Many people have a hard time understanding the exact definition of a good illustration. How should one cultivate good taste, learn to discern and appreciate?

As for this issue, I think it is necessary to rely on global practice and search for an anthology of the best illustrators in the world. Nowadays, it is not hard to find works that represent various countries and cultures. Every country has given the world at least a few dozen, or a hundred, decent or even ingenious illustrations. Over the past 100 or 150 years, a fair quantity of brilliant material has appeared, particularly in the area of water color drawing.  

Are there any artists whom you admire?

Certainly, first and foremost I would like to name Arthur Rackham and Edmund Dulac. Those two artists lived in the early 20th century and enriched the world of illustration with, in my opinion, unsurpassable images. Surely, nowadays there are plenty of brilliant masters of illustration, and probably I shouldn’t try and remember all of them in order not to offend someone whom I might forget.                                                  

What advice can you give to students who want to draw just as well as you?

My advice to students is that they should work tirelessly and even force themselves to do it, because the human psyche is designed in such way that it strives towards homeostasis, to equilibrium. In order to work, you have to throw yourself off balance, you have to commit yourself to drudgery, do things which sometimes you are unwilling to do. It can be compared with going out for sports, when a person would rather lie on the couch, drink something like beer and watch TV. It is easier for him to find his equilibrium that way, but would it be useful for him? What if it weren’t good? Perhaps, he should go outside and shower in cold water, do some exercises, do 50 chin-ups, 120 push-ups, and it will be for the benefit of his health, though hardly a pleasant activity. The same goes for work, you don’t have to spend time searching for inspiration, it will never come because it is a myth. Actually, it is all about meticulous work, not forcing yourself, because duress and creativity are not compatible. However, it is crucial to give impulse to the creative energy in order to come to a solution for a vital task.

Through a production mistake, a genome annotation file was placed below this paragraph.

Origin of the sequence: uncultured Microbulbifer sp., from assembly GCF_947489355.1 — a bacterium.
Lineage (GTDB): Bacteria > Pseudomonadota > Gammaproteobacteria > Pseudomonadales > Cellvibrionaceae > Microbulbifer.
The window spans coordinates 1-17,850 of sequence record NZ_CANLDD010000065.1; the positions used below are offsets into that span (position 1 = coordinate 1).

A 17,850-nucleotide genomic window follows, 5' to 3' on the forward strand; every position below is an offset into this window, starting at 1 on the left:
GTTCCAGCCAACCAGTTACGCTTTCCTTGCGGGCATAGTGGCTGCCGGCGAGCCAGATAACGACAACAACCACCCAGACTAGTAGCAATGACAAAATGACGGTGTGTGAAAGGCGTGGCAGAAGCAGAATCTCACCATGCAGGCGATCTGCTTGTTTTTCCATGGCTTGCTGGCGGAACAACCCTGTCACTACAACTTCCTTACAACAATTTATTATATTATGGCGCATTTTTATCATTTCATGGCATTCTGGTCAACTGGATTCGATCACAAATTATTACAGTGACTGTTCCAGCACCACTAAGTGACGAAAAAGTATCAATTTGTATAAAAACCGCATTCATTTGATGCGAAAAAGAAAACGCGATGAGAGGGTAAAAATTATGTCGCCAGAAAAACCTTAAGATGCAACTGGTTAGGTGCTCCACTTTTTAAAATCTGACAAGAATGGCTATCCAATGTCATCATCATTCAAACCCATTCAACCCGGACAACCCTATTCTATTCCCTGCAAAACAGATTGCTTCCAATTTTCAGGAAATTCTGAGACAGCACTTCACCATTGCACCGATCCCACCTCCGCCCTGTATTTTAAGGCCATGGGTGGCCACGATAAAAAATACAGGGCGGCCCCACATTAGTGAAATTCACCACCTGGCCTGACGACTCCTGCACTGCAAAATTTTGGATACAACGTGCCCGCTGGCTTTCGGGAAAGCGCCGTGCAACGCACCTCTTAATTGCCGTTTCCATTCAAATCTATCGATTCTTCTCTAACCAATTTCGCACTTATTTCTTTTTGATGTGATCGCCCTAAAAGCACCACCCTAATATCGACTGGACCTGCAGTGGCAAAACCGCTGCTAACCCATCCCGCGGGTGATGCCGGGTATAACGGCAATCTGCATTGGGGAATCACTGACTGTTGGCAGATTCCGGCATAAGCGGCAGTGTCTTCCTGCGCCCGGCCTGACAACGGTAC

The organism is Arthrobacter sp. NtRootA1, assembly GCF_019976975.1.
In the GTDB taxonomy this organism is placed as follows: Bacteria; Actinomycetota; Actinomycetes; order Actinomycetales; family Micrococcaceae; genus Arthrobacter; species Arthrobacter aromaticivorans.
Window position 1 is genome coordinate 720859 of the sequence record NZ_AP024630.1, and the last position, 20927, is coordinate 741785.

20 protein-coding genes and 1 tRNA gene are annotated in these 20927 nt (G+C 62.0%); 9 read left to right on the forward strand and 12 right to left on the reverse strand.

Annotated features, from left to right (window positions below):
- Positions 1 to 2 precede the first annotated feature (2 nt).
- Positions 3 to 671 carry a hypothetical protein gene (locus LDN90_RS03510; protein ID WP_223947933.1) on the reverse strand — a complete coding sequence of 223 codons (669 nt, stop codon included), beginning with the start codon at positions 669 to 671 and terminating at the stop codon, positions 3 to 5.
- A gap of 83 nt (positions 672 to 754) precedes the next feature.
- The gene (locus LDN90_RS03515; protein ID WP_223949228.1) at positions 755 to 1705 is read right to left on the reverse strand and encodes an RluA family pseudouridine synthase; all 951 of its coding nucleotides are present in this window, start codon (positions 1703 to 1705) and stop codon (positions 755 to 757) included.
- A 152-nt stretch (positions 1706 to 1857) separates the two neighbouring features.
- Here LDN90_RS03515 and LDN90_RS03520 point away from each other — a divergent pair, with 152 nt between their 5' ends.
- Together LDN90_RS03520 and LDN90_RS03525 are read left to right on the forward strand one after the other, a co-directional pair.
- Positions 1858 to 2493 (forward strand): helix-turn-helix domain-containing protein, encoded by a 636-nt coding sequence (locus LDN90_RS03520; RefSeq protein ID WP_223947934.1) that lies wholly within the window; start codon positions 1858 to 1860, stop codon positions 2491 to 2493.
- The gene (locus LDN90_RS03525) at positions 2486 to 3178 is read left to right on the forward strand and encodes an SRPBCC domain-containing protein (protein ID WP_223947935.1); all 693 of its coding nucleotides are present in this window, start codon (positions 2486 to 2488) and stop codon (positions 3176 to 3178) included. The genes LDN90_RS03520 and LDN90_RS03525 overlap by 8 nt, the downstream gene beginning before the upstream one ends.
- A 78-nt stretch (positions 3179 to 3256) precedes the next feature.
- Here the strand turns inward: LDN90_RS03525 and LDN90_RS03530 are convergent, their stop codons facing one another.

Some wise man said, “Do your thing, and the money will come along with it.” I think that spending your life on something that gives large profits but no pleasure is rather pointless. Therefore, I would advise immersing yourself in your favorite job! Also, I can recall an old Jewish proverb that proves my point, “If man’s destiny is to draw, he will draw even with a fork on water.” My experience suggests that it is possible to teach almost any person how to draw. It doesn’t matter whether we are talking about a janitor, a tram driver, or an ex-con. If a person has a huge desire, he can develop skills. The interest the wider audience would have in such art, surely, would also be related to this person’s mental world.

All children have dreams, and at some point their dreams come true or not. Did you have a childhood dream? And do you have a dream now?

Life without a dream is insipid and sad. It’s like looking at a dusty sofa that stands in the corner of a shed at the end of August. It seems to me that a person has a goal, if not a dream, that he pursues right to his deathbed. Like any normal child, I had a lot of dreams. Most of them came true, and I don’t regret for a second the time I’ve spent to become the professional that I am now, in other words, an artist, an illustrator and a designer. I reckon that it is important to correctly formulate your dream, if it is appropriate to give such advice, although I am not disposed to giving advice to anyone.  

This article was originally published in Youth Time print edition, 31th issue. Click here to check the content of the issue, subscribe here, purchase one issue here.